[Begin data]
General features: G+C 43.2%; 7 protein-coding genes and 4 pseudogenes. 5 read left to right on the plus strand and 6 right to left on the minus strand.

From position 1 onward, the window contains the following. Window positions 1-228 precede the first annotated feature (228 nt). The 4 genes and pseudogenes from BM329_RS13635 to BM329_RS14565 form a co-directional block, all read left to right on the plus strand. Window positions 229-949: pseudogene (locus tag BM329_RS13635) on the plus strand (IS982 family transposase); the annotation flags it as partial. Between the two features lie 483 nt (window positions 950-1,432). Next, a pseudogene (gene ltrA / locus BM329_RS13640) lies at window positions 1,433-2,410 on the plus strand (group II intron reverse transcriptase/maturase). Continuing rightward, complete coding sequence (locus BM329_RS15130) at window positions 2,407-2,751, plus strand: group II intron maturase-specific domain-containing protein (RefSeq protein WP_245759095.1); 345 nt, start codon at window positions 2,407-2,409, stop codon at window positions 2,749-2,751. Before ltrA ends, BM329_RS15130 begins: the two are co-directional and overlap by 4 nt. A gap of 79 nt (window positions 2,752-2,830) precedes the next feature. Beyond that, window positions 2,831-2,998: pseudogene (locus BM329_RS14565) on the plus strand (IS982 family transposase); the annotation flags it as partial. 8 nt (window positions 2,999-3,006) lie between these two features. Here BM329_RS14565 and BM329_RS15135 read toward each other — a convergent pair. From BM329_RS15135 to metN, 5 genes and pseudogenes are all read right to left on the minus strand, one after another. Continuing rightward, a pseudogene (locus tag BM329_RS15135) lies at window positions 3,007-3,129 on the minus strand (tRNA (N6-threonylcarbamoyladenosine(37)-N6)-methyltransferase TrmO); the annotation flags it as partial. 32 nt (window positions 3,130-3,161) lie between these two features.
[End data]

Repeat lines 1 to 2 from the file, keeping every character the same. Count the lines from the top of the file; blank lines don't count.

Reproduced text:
General features: G+C 43.2%; 7 protein-coding genes and 4 pseudogenes. 5 read left to right on the plus strand and 6 right to left on the minus strand.

From position 1 onward, the window contains the following. Window positions 1-228 precede the first annotated feature (228 nt). The 4 genes and pseudogenes from BM329_RS13635 to BM329_RS14565 form a co-directional block, all read left to right on the plus strand. Window positions 229-949: pseudogene (locus tag BM329_RS13635) on the plus strand (IS982 family transposase); the annotation flags it as partial. Between the two features lie 483 nt (window positions 950-1,432). Next, a pseudogene (gene ltrA / locus BM329_RS13640) lies at window positions 1,433-2,410 on the plus strand (group II intron reverse transcriptase/maturase). Continuing rightward, complete coding sequence (locus BM329_RS15130) at window positions 2,407-2,751, plus strand: group II intron maturase-specific domain-containing protein (RefSeq protein WP_245759095.1); 345 nt, start codon at window positions 2,407-2,409, stop codon at window positions 2,749-2,751. Before ltrA ends, BM329_RS15130 begins: the two are co-directional and overlap by 4 nt. A gap of 79 nt (window positions 2,752-2,830) precedes the next feature. Beyond that, window positions 2,831-2,998: pseudogene (locus BM329_RS14565) on the plus strand (IS982 family transposase); the annotation flags it as partial. 8 nt (window positions 2,999-3,006) lie between these two features. Here BM329_RS14565 and BM329_RS15135 read toward each other — a convergent pair. From BM329_RS15135 to metN, 5 genes and pseudogenes are all read right to left on the minus strand, one after another. Continuing rightward, a pseudogene (locus tag BM329_RS15135) lies at window positions 3,007-3,129 on the minus strand (tRNA (N6-threonylcarbamoyladenosine(37)-N6)-methyltransferase TrmO); the annotation flags it as partial. 32 nt (window positions 3,130-3,161) lie between these two features.